Granting hopeful reprieve to thousands of potentially disenfranchised voters ahead of Tuesday's election, a federal judge late Friday issued an emergency injunction and ordered county elections boards in North Carolina to immediately restore registrations wrongfully purged from voter rolls.
"The NAACP is defending rights of all North Carolinians to participate in this election and we will not back down and allow this suppression to continue"
—Rev. William Barber II, NC NAACP
The ruling by U.S. District Judge Loretta Biggs followed from a lawsuit filed by the North Carolina NAACP which charged that officials in three counties—Beaufort, Moore and Cumberland—had cancelled registrations of thousands of voters solely on the basis of a challenge process triggered by individuals (like this guy) who produced single mailings returned as undeliverable, purporting to show a change in residence. The lawsuit challenged the procedure, arguing the removals were done without written confirmation from the affected voters and in violation of federal voter registration laws, including the National Voter Registration Act (NRVA).
"The Court finds that a narrowly tailored injunction is warranted to ensure that eligible voters are not deprived of their right to participate in the upcoming election due to a flawed process engaged in by the State and County Boards, which this Court has determined likely violates the NVRA," Biggs said in her decision.
During the hearing of lawsuit on Wednesday, Biggs indicated her sympathy with the plaintiff's challenge when she called the process by which officials were removing registered voters as "insane." Such voter disenfranchisement, Biggs said in her Friday ruling, "cannot be sacrificed when citizens through no fault of their own have been removed from the voter rolls."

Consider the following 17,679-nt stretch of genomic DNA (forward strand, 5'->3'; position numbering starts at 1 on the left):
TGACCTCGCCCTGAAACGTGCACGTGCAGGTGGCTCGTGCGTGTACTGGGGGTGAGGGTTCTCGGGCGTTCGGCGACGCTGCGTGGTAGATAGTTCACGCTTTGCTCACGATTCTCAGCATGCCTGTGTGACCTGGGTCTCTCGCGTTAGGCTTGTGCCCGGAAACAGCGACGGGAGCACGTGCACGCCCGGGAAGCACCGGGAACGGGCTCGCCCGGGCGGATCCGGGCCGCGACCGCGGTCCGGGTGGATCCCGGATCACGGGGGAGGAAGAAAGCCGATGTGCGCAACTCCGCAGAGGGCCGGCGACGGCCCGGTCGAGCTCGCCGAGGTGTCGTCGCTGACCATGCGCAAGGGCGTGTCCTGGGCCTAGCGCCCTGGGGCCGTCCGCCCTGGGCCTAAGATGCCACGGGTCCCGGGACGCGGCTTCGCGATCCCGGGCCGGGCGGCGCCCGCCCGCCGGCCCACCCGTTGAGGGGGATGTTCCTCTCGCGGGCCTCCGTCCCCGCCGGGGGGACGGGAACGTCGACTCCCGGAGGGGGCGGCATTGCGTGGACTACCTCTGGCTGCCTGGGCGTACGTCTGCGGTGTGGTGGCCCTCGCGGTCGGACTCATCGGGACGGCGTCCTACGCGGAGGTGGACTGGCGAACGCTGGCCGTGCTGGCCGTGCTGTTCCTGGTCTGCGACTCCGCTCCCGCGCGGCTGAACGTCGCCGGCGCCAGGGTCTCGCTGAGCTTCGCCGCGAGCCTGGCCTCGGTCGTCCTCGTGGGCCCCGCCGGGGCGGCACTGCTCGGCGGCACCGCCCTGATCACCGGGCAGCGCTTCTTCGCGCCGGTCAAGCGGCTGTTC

Rev. William Barber II, president of the North Carolina NAACP, welcomed Friday's ruling.
"This emergency injunction will help make sure not a single voters’ voice is unlawfully taken away," Barber said in a statement. "The NAACP is defending rights of all North Carolinians to participate in this election and we will not back down and allow this suppression to continue. This is our Selma."
The NAACP and other voting rights advocates charge that the process was an intentional effort—an example of a troubling national trend—by Republican lawmakers and county officials to suppress voter participation in minority communities and among vulnerable voters such as the poor and elderly.
"The voter purges have a long history of being racially-motivated and terribly inaccurate," said Penda Hair, an attorney for the NAACP. "It’s a timeworn GOP strategy to suppress the black vote that is being recycled in the run-up to Election Day."